Nostalgia is invading the world. From ‘Stranger Things’ to ‘Top Gun: Maverick,’ entertainment is drawing a broad audience to the romanticized magic of the past. The phenomenon seems to be growing in marketing and politics, too.
Nostalgia is the longing feeling for a better past that no longer exists. Recall Marcel Proust’s intense nostalgia triggered by madeleines in ‘Remembrance of Things Past’ (1913-27): ‘No sooner had [the madeleine] touched my palate, a shudder ran through my whole body, and I stopped, intent upon the extraordinary changes that were taking place. An exquisite pleasure had invaded my senses. […] The taste was that of the little crumb of madeleine which, on Sunday mornings at Combray […], my aunt Léonie used to give me, dipping it first in her own cup of real or of lime flower tea.’
Nostalgia finds its origin in individuals’ separation from their mothers. It represents a form of ‘homesickness’ related to the loss of childhood innocence, of that irrevocable time when the world was simple, and responsibilities, violence, and death were insignificant. Nostalgia is bittersweet. It is a celebration, but that of absence. It often relates to an idealized past that may have never happened. No matter, nostalgia is a powerful universal feeling generally considered healthy since positively contributing to a sense of identity, purpose, and belonging.
In marketing, nostalgia can be harnessed to boost pricing and revenues. Indeed, individuals are demonstrably prepared to part with money to ‘acquire’ that warm nostalgia feeling.
Nostalgia can also be politicized to sell an idealized past with an ardent call for a return to it. Many political slogans are defined accordingly, from making a nation great again to building it back. After all, the media, marketing, and politics have an objective in common: ratings. It is all fair game.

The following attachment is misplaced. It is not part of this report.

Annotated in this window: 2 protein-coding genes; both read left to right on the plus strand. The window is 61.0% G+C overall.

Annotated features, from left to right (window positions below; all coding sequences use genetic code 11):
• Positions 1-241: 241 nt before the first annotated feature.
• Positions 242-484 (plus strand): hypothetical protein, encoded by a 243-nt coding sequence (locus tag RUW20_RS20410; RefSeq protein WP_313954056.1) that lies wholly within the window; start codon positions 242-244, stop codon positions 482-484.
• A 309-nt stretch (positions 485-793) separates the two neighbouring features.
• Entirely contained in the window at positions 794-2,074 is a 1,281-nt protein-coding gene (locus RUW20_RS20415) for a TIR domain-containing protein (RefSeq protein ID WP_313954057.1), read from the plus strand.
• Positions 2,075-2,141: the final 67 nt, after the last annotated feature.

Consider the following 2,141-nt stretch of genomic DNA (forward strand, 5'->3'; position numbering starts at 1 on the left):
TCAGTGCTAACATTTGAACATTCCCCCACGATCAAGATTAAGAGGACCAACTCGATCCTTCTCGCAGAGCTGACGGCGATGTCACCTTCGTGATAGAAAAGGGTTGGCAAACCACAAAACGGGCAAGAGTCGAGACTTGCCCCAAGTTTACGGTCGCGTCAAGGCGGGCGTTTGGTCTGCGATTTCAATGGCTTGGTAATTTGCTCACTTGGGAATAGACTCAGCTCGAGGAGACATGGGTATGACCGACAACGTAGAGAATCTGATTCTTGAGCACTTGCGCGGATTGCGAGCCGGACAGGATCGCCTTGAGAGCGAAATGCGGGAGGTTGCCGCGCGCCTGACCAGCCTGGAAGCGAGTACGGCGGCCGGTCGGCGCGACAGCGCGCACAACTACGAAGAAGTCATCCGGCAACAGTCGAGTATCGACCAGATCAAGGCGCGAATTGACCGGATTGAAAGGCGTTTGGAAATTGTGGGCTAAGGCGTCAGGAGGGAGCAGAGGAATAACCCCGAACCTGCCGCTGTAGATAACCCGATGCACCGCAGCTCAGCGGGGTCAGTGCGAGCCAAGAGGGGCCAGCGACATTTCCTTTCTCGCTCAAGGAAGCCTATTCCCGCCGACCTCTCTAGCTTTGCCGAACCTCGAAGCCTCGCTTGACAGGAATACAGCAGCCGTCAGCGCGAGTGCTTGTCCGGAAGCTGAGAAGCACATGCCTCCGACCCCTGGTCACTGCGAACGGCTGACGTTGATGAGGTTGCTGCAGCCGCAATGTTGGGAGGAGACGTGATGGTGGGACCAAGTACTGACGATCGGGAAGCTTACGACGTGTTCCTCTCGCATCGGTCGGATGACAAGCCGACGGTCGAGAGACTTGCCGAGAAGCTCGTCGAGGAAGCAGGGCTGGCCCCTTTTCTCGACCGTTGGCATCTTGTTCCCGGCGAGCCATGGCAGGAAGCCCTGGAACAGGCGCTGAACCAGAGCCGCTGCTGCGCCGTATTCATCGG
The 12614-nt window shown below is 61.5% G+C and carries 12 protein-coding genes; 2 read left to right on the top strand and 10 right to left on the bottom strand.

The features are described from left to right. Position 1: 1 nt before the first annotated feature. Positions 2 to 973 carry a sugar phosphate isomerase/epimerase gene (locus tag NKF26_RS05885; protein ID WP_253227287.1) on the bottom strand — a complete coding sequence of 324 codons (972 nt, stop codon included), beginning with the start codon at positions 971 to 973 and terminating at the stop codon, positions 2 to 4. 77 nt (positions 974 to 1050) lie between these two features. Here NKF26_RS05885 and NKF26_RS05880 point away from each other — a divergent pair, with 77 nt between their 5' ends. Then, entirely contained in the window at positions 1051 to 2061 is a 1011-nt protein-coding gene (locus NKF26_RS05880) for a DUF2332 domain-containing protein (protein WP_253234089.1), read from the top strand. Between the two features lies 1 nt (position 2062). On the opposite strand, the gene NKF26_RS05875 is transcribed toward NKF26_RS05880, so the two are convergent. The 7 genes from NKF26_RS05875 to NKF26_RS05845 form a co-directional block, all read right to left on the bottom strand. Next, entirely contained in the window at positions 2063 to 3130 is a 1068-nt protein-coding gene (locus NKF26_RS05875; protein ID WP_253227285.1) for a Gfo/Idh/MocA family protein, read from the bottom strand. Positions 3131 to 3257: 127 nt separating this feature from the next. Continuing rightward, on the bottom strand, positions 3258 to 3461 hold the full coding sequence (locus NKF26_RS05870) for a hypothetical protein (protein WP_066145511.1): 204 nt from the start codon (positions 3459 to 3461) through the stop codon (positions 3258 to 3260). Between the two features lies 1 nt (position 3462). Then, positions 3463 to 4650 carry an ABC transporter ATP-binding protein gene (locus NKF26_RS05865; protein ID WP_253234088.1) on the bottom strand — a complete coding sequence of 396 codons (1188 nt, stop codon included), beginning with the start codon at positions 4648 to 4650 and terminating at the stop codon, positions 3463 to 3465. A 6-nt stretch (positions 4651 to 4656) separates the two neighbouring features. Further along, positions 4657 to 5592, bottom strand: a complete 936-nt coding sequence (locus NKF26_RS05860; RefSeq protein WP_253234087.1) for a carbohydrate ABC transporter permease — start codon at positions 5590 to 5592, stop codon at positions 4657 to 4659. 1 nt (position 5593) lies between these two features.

But what about the current bout of nostalgia? Here is a possible explanation: Western democracies, and perhaps others, are realizing that global peace and the easy times of ‘cheap everything’ are over, as argued in ‘A Rare Consensus.’ Living sustainably is more complicated than ever imagined. Success is being redefined. Meanwhile, the future appears particularly uncertain. The sentiment is well captured in an op-ed by Mr. Roubini, who discusses the transition from a ‘golden period’ to ‘the age of megathreats.’ The childhood period that followed a postwar renaissance is over. Society is finding solace in nostalgia as a defense mechanism against this painful realization.
Unfortunately, there is a malignant category of nostalgia. Pathological nostalgia occurs when there is a longing for a past without accepting that such a past is over. It thus includes a depressive element that hinders movement toward the future. As explained in ‘The Psychopathology of Nostalgia’ (1987), ‘this kind of nostalgia would produce distorted versions of life’s conflicts in which the fantasies become dominated by infantile and fixated versions of masculinity, heroism, physical beauty, [and] rivalry […] that prevents individuals from realistically confronting life.’
Will the elevated feeling of nostalgia facilitate society’s transition to adulthood, or will wallowing in a fantasized past prevent it from growing up? The same question can be raised at the level of any public or private institution, including firms, confronted with a need for change.
In all the cases, as in ‘Stranger Things’, the answer will determine whether the Upside Down can be defeated.